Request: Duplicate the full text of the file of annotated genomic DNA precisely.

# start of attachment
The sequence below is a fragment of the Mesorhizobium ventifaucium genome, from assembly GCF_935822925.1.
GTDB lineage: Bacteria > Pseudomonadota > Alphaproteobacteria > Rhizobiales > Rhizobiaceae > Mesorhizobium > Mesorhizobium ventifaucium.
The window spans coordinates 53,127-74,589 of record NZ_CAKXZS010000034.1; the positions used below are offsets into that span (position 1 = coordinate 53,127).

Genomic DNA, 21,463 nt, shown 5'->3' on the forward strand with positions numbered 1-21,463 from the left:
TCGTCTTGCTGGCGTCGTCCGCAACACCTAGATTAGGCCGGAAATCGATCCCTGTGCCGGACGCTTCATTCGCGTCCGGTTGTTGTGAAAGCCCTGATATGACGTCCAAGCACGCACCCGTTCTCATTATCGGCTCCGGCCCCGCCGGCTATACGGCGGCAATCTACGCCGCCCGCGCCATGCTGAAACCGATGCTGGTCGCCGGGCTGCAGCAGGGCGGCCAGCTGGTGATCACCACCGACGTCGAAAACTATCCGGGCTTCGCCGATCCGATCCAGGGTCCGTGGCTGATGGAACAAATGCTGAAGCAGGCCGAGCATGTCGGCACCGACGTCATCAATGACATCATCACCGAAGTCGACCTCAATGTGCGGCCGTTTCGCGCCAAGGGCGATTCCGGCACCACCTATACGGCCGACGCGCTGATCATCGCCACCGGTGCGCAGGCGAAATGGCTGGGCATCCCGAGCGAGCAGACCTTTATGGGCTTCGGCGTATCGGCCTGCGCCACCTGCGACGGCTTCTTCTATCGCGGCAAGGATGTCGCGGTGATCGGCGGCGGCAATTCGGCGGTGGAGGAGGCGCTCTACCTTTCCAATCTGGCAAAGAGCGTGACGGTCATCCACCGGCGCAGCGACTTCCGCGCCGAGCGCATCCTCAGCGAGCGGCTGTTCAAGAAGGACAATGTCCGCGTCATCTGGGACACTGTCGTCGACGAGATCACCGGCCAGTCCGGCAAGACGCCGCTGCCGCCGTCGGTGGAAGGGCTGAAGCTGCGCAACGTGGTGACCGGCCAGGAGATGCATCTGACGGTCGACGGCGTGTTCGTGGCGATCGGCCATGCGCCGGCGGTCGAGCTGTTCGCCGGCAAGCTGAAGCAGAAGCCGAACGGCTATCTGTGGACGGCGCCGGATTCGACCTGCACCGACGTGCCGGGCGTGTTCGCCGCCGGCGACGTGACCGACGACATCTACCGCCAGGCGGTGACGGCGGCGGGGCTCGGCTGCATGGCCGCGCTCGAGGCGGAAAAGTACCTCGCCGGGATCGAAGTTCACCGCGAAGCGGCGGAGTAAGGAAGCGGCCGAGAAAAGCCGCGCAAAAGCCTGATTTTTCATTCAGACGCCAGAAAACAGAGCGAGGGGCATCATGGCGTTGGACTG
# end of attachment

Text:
The sequence below is a fragment of the Mesorhizobium ventifaucium genome, from assembly GCF_935822925.1.
GTDB lineage: Bacteria > Pseudomonadota > Alphaproteobacteria > Rhizobiales > Rhizobiaceae > Mesorhizobium > Mesorhizobium ventifaucium.
The window spans coordinates 53,127-74,589 of record NZ_CAKXZS010000034.1; the positions used below are offsets into that span (position 1 = coordinate 53,127).

Genomic DNA, 21,463 nt, shown 5'->3' on the forward strand with positions numbered 1-21,463 from the left:
TCGTCTTGCTGGCGTCGTCCGCAACACCTAGATTAGGCCGGAAATCGATCCCTGTGCCGGACGCTTCATTCGCGTCCGGTTGTTGTGAAAGCCCTGATATGACGTCCAAGCACGCACCCGTTCTCATTATCGGCTCCGGCCCCGCCGGCTATACGGCGGCAATCTACGCCGCCCGCGCCATGCTGAAACCGATGCTGGTCGCCGGGCTGCAGCAGGGCGGCCAGCTGGTGATCACCACCGACGTCGAAAACTATCCGGGCTTCGCCGATCCGATCCAGGGTCCGTGGCTGATGGAACAAATGCTGAAGCAGGCCGAGCATGTCGGCACCGACGTCATCAATGACATCATCACCGAAGTCGACCTCAATGTGCGGCCGTTTCGCGCCAAGGGCGATTCCGGCACCACCTATACGGCCGACGCGCTGATCATCGCCACCGGTGCGCAGGCGAAATGGCTGGGCATCCCGAGCGAGCAGACCTTTATGGGCTTCGGCGTATCGGCCTGCGCCACCTGCGACGGCTTCTTCTATCGCGGCAAGGATGTCGCGGTGATCGGCGGCGGCAATTCGGCGGTGGAGGAGGCGCTCTACCTTTCCAATCTGGCAAAGAGCGTGACGGTCATCCACCGGCGCAGCGACTTCCGCGCCGAGCGCATCCTCAGCGAGCGGCTGTTCAAGAAGGACAATGTCCGCGTCATCTGGGACACTGTCGTCGACGAGATCACCGGCCAGTCCGGCAAGACGCCGCTGCCGCCGTCGGTGGAAGGGCTGAAGCTGCGCAACGTGGTGACCGGCCAGGAGATGCATCTGACGGTCGACGGCGTGTTCGTGGCGATCGGCCATGCGCCGGCGGTCGAGCTGTTCGCCGGCAAGCTGAAGCAGAAGCCGAACGGCTATCTGTGGACGGCGCCGGATTCGACCTGCACCGACGTGCCGGGCGTGTTCGCCGCCGGCGACGTGACCGACGACATCTACCGCCAGGCGGTGACGGCGGCGGGGCTCGGCTGCATGGCCGCGCTCGAGGCGGAAAAGTACCTCGCCGGGATCGAAGTTCACCGCGAAGCGGCGGAGTAAGGAAGCGGCCGAGAAAAGCCGCGCAAAAGCCTGATTTTTCATTCAGACGCCAGAAAACAGAGCGAGGGGCATCATGGCGTTGGACTG